The PEN Book Report is a weekly series that challenges the notion of “best of,” “top,” and “seasonal must read” lists and the default books and authors that regularly appear on them. We simply asked contributors to share with us a list of books they turn to over and over again, ones that both inspire and challenge how they engage with the world.

Founded by Hafizah Geter and Antonio Aiello, participants include Gabrielle Calvocoressi, Melissa Febos, Kelly Forsythe, Nathalie Handal, Abeer Hoque, Gene Luen Yang, Loma, Lisa Lucas, Joseph Mains, Colum McCann, Rick Moody, Darnell Moore, Celeste Ng, Gregory Pardlo, Khadijah Queen, Camille Rankine, Jeff Shotts, and many more.

I’ve been trying to diversify my reading list for years now by picking books by women, authors of color, translated works, works from countries not usually represented in the majority world’s publishing industry, and so on. I was especially inspired by Kamila Shamsie’s 2015 essay, a provocation as she calls it, that puts forth 2018 (the centennial mark for voting rights for women in the UK) as a year to publish only women. So now I’m trying to make sure every other book I read is by a woman (after all we’re half the world and there’s no shortage of female authors). It’s also been great fun, and I’m happily overshooting: of the last 10 books I’ve read, 9 have been by women. Here are six highlights, all powerful, sensitive books, and five by first-time authors (yay!) —Abeer Hoque

Island of a Thousand Mirrors, by Nayomi Munaweera (St. Martin’s Press)

A fantastic first novel that’s also a fast ferocious education in Sri Lankan history, with an assured plot, omniscient and precise characterization, beautiful language, and the telling of tragic war-torn history through the eyes of children and ordinary people.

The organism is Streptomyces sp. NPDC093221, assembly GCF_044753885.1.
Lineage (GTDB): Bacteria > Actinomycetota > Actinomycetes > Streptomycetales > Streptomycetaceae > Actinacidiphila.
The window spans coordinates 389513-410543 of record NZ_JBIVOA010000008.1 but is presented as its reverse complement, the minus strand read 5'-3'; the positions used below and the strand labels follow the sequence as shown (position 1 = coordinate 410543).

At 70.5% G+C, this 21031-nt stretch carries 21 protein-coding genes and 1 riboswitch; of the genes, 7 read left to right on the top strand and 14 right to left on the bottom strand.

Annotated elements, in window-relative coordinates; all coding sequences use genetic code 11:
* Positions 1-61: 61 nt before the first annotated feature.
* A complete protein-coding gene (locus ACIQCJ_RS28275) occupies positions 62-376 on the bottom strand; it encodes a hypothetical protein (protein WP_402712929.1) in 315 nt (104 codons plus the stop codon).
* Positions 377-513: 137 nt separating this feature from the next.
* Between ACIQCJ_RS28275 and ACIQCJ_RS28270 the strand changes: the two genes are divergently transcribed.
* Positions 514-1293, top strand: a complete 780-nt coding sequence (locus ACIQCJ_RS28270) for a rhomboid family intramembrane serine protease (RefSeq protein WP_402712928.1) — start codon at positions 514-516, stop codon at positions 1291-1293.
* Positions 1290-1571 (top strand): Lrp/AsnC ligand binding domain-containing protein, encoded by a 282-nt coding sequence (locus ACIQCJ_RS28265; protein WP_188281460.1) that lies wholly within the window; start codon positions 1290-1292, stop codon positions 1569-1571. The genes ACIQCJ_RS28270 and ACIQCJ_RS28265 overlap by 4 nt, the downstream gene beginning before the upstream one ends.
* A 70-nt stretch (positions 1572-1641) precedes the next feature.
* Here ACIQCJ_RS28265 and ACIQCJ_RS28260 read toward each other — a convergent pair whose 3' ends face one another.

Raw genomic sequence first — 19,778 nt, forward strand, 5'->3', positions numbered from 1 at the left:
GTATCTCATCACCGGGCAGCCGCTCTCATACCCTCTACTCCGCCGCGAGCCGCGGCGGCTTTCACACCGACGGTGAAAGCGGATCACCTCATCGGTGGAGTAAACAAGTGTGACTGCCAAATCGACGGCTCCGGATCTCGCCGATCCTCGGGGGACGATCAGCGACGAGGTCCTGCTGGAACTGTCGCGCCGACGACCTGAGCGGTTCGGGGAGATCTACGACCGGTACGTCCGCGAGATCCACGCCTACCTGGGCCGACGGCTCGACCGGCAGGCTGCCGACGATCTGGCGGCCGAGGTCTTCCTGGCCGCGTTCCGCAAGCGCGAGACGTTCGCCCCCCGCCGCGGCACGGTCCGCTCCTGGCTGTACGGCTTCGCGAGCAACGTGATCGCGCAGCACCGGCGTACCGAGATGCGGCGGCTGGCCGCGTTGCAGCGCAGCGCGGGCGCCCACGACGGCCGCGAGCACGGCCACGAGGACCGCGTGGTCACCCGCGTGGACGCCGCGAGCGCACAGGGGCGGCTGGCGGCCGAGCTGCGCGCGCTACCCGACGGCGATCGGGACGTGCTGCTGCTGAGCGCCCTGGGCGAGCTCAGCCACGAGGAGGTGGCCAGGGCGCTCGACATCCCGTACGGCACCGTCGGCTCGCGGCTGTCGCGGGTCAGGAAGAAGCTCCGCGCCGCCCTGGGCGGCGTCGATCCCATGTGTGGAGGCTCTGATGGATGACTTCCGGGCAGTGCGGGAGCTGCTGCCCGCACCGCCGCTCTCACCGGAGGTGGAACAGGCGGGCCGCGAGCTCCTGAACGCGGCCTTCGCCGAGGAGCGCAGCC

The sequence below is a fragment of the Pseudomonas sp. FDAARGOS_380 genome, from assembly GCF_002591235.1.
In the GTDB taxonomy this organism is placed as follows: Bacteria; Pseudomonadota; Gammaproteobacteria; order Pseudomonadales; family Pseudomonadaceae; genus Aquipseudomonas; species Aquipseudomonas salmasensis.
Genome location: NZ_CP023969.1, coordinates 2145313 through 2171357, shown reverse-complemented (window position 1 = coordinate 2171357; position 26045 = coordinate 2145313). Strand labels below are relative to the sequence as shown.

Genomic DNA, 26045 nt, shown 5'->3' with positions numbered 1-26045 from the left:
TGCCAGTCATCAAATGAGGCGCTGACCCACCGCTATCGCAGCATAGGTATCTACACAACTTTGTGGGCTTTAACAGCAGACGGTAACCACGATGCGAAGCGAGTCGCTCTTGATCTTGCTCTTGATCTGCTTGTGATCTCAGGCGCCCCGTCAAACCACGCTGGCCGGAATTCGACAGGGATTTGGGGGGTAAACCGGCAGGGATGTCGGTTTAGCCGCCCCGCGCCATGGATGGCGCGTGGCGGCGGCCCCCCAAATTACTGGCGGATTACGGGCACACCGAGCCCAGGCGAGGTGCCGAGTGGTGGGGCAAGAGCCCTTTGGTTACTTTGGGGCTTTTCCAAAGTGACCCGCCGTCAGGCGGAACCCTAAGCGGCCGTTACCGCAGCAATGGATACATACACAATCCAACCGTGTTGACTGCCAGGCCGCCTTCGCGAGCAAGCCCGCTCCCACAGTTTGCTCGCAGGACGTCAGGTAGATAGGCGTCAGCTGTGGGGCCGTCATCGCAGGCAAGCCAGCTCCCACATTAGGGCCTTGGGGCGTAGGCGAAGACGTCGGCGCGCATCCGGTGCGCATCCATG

On Black Sisters Street, by Chika Unigwe (Random House)

A novel about four African sex workers who by distinct and tragic means travel from their home countries to work in the red light district of Antwerp, Belgium. Each character is fully and distinctly drawn and the writing, like their lives, is sometimes plain, sometimes glorious. 

Headscarves and Hymens: Why the Middle East Needs a Sexual Revolution, by Mona Eltahawy (Farrar, Straus and Giroux)

Provocative, insistent, and chockfull of statistics, journalist and feminist Mona Eltahawy intertwines her own personal story with the long history of violence against women in Muslim countries in North Africa and the Middle East—well worth a read. 

Ghana Must Go, by Taiye Selasi (Penguin Press)

Tour de force first novel about a Nigerian-Ghanaian family falling apart between Ghana and the US (and some London and Lagos)—totally absorbing with a racing plot, gorgeous rhythmic language, and intense and devastating secrets.

Don’t Let Him Know, by Sandip Roy (Bloomsbury)

Marvelous debut novel in stories, telling the story of three generations, reaching from old Calcutta to chilly Carbondale to sunny California, every character nuanced and real, and their stories, secret or spoken, told with a light and poignant touch. 

Killing the Water, by Mahmud Rahman (Penguin Books India)

A quiet, powerful debut collection of stories that ranges from 1930s Bengal through Bangladesh’s liberation war to contemporary America—understated, thoughtful, and precise. 

Abeer Hoque is a Nigerian born Bangladeshi American writer and photographer. She likes sodium light, spreadsheets, and the smell of gasoline. Her coffee table book of travel photographs and poems, The Long Way Home, was published by Ogro Bangladesh in 2013. The Lovers and the Leavers is a collection of linked stories, photographs, and poems (Bengal Lights Books 2014, HarperCollins India 2015). Her memoir, Olive Witch, was published by HarperCollins India in 2016. See more at